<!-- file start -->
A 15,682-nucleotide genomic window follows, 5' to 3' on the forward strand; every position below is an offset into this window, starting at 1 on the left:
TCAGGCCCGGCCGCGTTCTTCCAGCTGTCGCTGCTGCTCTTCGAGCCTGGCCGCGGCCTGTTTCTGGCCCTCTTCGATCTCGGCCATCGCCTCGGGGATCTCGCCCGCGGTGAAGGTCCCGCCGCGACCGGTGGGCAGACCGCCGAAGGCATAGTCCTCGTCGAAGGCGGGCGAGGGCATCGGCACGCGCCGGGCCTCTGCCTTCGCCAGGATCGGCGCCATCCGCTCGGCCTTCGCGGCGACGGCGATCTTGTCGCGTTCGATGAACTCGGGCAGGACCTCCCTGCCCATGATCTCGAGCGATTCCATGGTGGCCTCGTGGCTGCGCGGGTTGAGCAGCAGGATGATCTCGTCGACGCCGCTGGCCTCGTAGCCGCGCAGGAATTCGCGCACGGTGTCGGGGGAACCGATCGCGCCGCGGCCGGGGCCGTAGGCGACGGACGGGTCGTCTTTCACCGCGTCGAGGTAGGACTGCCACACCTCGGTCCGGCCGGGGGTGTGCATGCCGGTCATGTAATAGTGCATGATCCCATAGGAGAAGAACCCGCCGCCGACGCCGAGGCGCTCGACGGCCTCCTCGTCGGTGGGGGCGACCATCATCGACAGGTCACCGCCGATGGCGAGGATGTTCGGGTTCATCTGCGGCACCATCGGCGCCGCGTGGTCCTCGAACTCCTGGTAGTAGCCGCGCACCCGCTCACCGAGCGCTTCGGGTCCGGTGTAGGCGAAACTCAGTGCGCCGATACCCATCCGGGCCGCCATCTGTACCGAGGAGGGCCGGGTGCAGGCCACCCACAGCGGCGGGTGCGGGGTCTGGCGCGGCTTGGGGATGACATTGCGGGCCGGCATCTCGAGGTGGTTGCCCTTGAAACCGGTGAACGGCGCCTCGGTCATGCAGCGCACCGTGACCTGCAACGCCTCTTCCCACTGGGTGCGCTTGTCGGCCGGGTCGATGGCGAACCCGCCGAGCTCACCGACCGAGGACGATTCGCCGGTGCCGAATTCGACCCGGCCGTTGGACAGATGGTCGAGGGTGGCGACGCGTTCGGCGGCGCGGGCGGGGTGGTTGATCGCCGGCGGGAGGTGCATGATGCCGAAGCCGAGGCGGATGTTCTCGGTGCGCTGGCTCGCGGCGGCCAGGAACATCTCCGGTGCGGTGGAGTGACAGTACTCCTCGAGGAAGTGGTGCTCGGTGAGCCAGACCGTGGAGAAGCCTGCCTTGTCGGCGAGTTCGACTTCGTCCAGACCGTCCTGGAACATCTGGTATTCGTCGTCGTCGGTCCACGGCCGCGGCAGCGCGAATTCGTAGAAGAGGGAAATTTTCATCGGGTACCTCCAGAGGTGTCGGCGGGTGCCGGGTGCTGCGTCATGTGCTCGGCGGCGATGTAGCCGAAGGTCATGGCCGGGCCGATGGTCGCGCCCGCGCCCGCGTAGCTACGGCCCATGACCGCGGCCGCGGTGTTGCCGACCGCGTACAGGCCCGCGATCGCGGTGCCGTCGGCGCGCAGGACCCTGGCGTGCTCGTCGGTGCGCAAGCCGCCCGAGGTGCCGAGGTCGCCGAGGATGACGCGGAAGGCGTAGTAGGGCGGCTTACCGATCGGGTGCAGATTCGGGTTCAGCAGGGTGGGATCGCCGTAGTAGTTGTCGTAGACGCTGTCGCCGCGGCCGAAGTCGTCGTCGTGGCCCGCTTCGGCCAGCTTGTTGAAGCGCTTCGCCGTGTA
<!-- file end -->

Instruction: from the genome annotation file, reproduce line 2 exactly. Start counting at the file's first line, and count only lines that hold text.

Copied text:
TCAGGCCCGGCCGCGTTCTTCCAGCTGTCGCTGCTGCTCTTCGAGCCTGGCCGCGGCCTGTTTCTGGCCCTCTTCGATCTCGGCCATCGCCTCGGGGATCTCGCCCGCGGTGAAGGTCCCGCCGCGACCGGTGGGCAGACCGCCGAAGGCATAGTCCTCGTCGAAGGCGGGCGAGGGCATCGGCACGCGCCGGGCCTCTGCCTTCGCCAGGATCGGCGCCATCCGCTCGGCCTTCGCGGCGACGGCGATCTTGTCGCGTTCGATGAACTCGGGCAGGACCTCCCTGCCCATGATCTCGAGCGATTCCATGGTGGCCTCGTGGCTGCGCGGGTTGAGCAGCAGGATGATCTCGTCGACGCCGCTGGCCTCGTAGCCGCGCAGGAATTCGCGCACGGTGTCGGGGGAACCGATCGCGCCGCGGCCGGGGCCGTAGGCGACGGACGGGTCGTCTTTCACCGCGTCGAGGTAGGACTGCCACACCTCGGTCCGGCCGGGGGTGTGCATGCCGGTCATGTAATAGTGCATGATCCCATAGGAGAAGAACCCGCCGCCGACGCCGAGGCGCTCGACGGCCTCCTCGTCGGTGGGGGCGACCATCATCGACAGGTCACCGCCGATGGCGAGGATGTTCGGGTTCATCTGCGGCACCATCGGCGCCGCGTGGTCCTCGAACTCCTGGTAGTAGCCGCGCACCCGCTCACCGAGCGCTTCGGGTCCGGTGTAGGCGAAACTCAGTGCGCCGATACCCATCCGGGCCGCCATCTGTACCGAGGAGGGCCGGGTGCAGGCCACCCACAGCGGCGGGTGCGGGGTCTGGCGCGGCTTGGGGATGACATTGCGGGCCGGCATCTCGAGGTGGTTGCCCTTGAAACCGGTGAACGGCGCCTCGGTCATGCAGCGCACCGTGACCTGCAACGCCTCTTCCCACTGGGTGCGCTTGTCGGCCGGGTCGATGGCGAACCCGCCGAGCTCACCGACCGAGGACGATTCGCCGGTGCCGAATTCGACCCGGCCGTTGGACAGATGGTCGAGGGTGGCGACGCGTTCGGCGGCGCGGGCGGGGTGGTTGATCGCCGGCGGGAGGTGCATGATGCCGAAGCCGAGGCGGATGTTCTCGGTGCGCTGGCTCGCGGCGGCCAGGAACATCTCCGGTGCGGTGGAGTGACAGTACTCCTCGAGGAAGTGGTGCTCGGTGAGCCAGACCGTGGAGAAGCCTGCCTTGTCGGCGAGTTCGACTTCGTCCAGACCGTCCTGGAACATCTGGTATTCGTCGTCGTCGGTCCACGGCCGCGGCAGCGCGAATTCGTAGAAGAGGGAAATTTTCATCGGGTACCTCCAGAGGTGTCGGCGGGTGCCGGGTGCTGCGTCATGTGCTCGGCGGCGATGTAGCCGAAGGTCATGGCCGGGCCGATGGTCGCGCCCGCGCCCGCGTAGCTACGGCCCATGACCGCGGCCGCGGTGTTGCCGACCGCGTACAGGCCCGCGATCGCGGTGCCGTCGGCGCGCAGGACCCTGGCGTGCTCGTCGGTGCGCAAGCCGCCCGAGGTGCCGAGGTCGCCGAGGATGACGCGGAAGGCGTAGTAGGGCGGCTTACCGATCGGGTGCAGATTCGGGTTCAGCAGGGTGGGATCGCCGTAGTAGTTGTCGTAGACGCTGTCGCCGCGGCCGAAGTCGTCGTCGTGGCCCGCTTCGGCCAGCTTGTTGAAGCGCTTCGCCGTGTA